Vancouver Sun - Dec 9, 1995
Los Angeles Times - Apr 20, 1995
In the late 1990s, psychic Terrie Brill of Elk Grove, California made headlines by claiming that roadkill could be used to predict the future. Specifically:
Running over a cat is a sign you're about to have a spiritual crisis.
Running over a deer means you're about to hurt someone you love.
Crushing a crow with your car means you're not prepared for the future.
Rolling over a snake could mean you're about to have a heart attack or other serious accident.
If you run over a dog, expect your friendships to take a turn for the worse.
If a bee collides with your windshield, you need to make more time for yourself.
... mashed mosquitos have no effect whatsoever on your future.
Brill died in 2001, but her son maintains a Facebook page about her
, promoting her posthumously published book The I-Factor
. Unfortunately, the Facebook page doesn't seem to contain anything about the roadkill predictions.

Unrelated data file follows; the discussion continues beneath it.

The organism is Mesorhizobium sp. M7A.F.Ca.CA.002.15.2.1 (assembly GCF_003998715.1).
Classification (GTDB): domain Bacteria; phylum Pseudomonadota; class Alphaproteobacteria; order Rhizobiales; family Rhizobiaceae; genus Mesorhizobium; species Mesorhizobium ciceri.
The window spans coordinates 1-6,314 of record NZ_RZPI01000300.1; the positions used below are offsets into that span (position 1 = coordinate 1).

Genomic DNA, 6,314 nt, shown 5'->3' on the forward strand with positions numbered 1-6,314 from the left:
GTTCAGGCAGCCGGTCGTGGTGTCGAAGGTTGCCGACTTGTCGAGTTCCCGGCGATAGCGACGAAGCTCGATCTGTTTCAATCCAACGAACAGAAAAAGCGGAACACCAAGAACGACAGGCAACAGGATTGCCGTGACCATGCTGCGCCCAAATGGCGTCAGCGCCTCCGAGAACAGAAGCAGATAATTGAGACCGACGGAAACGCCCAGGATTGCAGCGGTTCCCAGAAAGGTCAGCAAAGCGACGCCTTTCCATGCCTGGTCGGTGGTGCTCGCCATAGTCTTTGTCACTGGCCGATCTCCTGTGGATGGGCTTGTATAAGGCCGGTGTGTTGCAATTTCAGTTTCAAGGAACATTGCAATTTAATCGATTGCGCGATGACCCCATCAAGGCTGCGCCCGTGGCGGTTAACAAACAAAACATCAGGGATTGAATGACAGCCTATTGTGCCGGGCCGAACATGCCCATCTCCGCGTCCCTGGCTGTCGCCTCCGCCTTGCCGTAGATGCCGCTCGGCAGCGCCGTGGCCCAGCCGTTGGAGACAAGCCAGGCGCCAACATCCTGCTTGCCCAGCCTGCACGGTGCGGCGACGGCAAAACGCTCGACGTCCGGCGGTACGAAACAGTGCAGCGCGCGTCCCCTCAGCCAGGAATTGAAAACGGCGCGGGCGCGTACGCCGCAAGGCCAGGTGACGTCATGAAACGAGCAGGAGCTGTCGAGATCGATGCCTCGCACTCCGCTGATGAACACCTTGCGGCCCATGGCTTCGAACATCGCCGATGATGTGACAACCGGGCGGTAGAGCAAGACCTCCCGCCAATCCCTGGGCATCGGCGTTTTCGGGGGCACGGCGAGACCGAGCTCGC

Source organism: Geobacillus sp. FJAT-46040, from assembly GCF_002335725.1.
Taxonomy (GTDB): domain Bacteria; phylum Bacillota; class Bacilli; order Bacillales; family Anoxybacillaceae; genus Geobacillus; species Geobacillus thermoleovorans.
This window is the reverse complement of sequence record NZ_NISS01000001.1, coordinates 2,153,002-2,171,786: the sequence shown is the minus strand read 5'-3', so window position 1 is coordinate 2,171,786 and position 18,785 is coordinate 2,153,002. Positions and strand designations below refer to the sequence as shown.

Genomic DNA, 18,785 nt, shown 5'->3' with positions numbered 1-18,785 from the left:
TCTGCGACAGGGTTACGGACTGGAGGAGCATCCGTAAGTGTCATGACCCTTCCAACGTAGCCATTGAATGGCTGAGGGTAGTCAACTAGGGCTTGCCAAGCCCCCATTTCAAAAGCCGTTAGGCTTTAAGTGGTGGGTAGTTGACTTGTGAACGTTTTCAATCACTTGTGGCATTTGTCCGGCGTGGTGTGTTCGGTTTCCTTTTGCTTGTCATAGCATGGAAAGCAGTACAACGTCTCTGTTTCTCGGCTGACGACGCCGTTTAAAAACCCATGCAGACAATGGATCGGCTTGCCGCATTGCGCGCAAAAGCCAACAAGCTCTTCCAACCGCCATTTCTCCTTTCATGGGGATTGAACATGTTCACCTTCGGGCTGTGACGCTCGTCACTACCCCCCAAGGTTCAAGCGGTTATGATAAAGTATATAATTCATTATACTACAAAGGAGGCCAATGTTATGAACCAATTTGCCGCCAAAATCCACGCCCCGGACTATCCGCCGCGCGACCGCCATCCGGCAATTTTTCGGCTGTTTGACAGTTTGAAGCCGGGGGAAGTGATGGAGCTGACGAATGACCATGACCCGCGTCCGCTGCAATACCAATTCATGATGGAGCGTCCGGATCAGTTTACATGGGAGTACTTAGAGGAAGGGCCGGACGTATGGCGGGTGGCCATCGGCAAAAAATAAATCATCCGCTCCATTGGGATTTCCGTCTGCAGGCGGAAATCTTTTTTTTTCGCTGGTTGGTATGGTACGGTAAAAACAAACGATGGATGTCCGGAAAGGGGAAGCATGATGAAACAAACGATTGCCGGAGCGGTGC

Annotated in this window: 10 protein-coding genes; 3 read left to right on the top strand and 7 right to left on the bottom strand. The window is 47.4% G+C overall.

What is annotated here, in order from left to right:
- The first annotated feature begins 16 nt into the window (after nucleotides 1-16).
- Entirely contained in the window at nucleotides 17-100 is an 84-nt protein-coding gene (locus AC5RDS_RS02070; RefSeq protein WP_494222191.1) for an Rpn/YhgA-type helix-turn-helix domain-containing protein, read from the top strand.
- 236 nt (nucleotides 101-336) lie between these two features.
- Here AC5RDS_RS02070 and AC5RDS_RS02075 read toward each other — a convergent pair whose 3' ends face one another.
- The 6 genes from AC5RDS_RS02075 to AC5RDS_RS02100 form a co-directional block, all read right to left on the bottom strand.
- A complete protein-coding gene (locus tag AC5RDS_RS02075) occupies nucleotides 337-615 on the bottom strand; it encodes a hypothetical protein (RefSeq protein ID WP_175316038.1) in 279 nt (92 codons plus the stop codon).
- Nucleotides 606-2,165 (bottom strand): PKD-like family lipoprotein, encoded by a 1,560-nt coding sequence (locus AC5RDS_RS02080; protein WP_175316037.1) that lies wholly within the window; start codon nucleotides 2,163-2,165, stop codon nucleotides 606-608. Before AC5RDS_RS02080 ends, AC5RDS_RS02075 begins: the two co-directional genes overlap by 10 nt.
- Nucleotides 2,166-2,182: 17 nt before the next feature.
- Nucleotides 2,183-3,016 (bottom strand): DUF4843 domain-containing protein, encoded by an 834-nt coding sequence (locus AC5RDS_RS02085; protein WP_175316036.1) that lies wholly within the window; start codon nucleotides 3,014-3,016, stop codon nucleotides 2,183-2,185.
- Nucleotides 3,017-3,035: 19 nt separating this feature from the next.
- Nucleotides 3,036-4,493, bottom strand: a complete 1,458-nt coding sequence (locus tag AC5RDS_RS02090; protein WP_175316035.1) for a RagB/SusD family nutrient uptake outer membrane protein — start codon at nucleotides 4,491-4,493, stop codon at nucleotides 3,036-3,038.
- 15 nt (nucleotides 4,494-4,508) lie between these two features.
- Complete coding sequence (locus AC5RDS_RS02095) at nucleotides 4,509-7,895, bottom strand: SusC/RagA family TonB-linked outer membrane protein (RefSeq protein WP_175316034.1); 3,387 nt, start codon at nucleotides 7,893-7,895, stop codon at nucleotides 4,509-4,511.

Edmonton Journal - Sep 8, 1998
If there were a Cheapskate's Hall of Fame, the Chicago Board of Education would surely have to be in it. In 1994, after gym teacher Clarence Notree heroically saved a group of children from a gunman who had entered the school gym by shielding them with his body, the Board of Education informed him that he wasn't entitled to Workers Compensation for his injuries because saving children wasn't technically part of his job.
After a protracted legal battle, he did finally get a settlement of $13,447.
More info: NY Times
Opelousas Daily World - Sep 30, 1994
Franklin Daily Journal - Sep 30, 1994
As far as I can tell, their claim to this record remains unchallenged.
Palm Beach Post - Nov 1, 1997
Not as bad a job as being a gasmask tester
. But still, pretty bad.
The patient sits behind a privacy screen and exhales into a tube. The breath evaluator sniffs the breath coming from the tube and assesses it.